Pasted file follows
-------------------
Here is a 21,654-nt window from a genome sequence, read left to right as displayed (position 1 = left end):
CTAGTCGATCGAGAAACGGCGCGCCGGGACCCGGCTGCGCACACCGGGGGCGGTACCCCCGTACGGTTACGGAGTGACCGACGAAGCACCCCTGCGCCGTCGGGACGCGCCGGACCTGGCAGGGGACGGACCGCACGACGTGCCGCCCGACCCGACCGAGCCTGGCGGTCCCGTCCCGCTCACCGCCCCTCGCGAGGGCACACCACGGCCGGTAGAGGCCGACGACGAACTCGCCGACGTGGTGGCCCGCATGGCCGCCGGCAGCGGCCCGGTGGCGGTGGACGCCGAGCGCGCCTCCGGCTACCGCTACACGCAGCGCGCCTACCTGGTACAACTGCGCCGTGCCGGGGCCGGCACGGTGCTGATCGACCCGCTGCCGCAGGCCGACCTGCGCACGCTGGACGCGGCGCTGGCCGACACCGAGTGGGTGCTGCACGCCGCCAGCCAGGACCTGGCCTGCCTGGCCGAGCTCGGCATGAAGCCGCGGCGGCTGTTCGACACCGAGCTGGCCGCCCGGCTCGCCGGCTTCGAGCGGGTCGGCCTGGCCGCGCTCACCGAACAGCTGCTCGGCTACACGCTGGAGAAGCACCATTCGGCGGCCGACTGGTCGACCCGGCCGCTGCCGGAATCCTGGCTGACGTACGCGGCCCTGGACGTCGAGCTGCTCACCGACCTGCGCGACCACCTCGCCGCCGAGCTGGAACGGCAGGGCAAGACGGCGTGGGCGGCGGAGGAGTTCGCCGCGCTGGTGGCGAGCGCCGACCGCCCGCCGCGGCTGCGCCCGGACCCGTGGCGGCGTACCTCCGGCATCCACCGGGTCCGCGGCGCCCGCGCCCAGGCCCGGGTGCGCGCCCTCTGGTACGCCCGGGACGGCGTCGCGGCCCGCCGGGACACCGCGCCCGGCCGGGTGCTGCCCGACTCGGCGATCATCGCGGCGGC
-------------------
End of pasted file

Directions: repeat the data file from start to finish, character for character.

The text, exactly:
Here is a 21,654-nt window from a genome sequence, read left to right as displayed (position 1 = left end):
CTAGTCGATCGAGAAACGGCGCGCCGGGACCCGGCTGCGCACACCGGGGGCGGTACCCCCGTACGGTTACGGAGTGACCGACGAAGCACCCCTGCGCCGTCGGGACGCGCCGGACCTGGCAGGGGACGGACCGCACGACGTGCCGCCCGACCCGACCGAGCCTGGCGGTCCCGTCCCGCTCACCGCCCCTCGCGAGGGCACACCACGGCCGGTAGAGGCCGACGACGAACTCGCCGACGTGGTGGCCCGCATGGCCGCCGGCAGCGGCCCGGTGGCGGTGGACGCCGAGCGCGCCTCCGGCTACCGCTACACGCAGCGCGCCTACCTGGTACAACTGCGCCGTGCCGGGGCCGGCACGGTGCTGATCGACCCGCTGCCGCAGGCCGACCTGCGCACGCTGGACGCGGCGCTGGCCGACACCGAGTGGGTGCTGCACGCCGCCAGCCAGGACCTGGCCTGCCTGGCCGAGCTCGGCATGAAGCCGCGGCGGCTGTTCGACACCGAGCTGGCCGCCCGGCTCGCCGGCTTCGAGCGGGTCGGCCTGGCCGCGCTCACCGAACAGCTGCTCGGCTACACGCTGGAGAAGCACCATTCGGCGGCCGACTGGTCGACCCGGCCGCTGCCGGAATCCTGGCTGACGTACGCGGCCCTGGACGTCGAGCTGCTCACCGACCTGCGCGACCACCTCGCCGCCGAGCTGGAACGGCAGGGCAAGACGGCGTGGGCGGCGGAGGAGTTCGCCGCGCTGGTGGCGAGCGCCGACCGCCCGCCGCGGCTGCGCCCGGACCCGTGGCGGCGTACCTCCGGCATCCACCGGGTCCGCGGCGCCCGCGCCCAGGCCCGGGTGCGCGCCCTCTGGTACGCCCGGGACGGCGTCGCGGCCCGCCGGGACACCGCGCCCGGCCGGGTGCTGCCCGACTCGGCGATCATCGCGGCGGC